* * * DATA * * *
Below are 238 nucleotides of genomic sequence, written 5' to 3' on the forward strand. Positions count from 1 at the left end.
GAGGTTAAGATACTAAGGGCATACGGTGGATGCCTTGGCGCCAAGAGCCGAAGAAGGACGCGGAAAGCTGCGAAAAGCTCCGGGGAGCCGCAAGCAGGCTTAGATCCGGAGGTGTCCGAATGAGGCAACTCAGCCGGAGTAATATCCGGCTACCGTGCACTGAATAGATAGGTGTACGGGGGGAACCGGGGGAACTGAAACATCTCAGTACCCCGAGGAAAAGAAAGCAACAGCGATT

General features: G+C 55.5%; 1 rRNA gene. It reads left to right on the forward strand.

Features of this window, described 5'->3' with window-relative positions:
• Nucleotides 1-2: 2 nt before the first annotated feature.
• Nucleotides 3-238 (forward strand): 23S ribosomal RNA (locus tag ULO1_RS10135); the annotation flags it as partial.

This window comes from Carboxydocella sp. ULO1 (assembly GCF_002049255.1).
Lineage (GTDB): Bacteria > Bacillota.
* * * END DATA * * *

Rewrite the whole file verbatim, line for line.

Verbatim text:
Below are 238 nucleotides of genomic sequence, written 5' to 3' on the forward strand. Positions count from 1 at the left end.
GAGGTTAAGATACTAAGGGCATACGGTGGATGCCTTGGCGCCAAGAGCCGAAGAAGGACGCGGAAAGCTGCGAAAAGCTCCGGGGAGCCGCAAGCAGGCTTAGATCCGGAGGTGTCCGAATGAGGCAACTCAGCCGGAGTAATATCCGGCTACCGTGCACTGAATAGATAGGTGTACGGGGGGAACCGGGGGAACTGAAACATCTCAGTACCCCGAGGAAAAGAAAGCAACAGCGATT

General features: G+C 55.5%; 1 rRNA gene. It reads left to right on the forward strand.

Features of this window, described 5'->3' with window-relative positions:
• Nucleotides 1-2: 2 nt before the first annotated feature.
• Nucleotides 3-238 (forward strand): 23S ribosomal RNA (locus tag ULO1_RS10135); the annotation flags it as partial.

This window comes from Carboxydocella sp. ULO1 (assembly GCF_002049255.1).
Lineage (GTDB): Bacteria > Bacillota.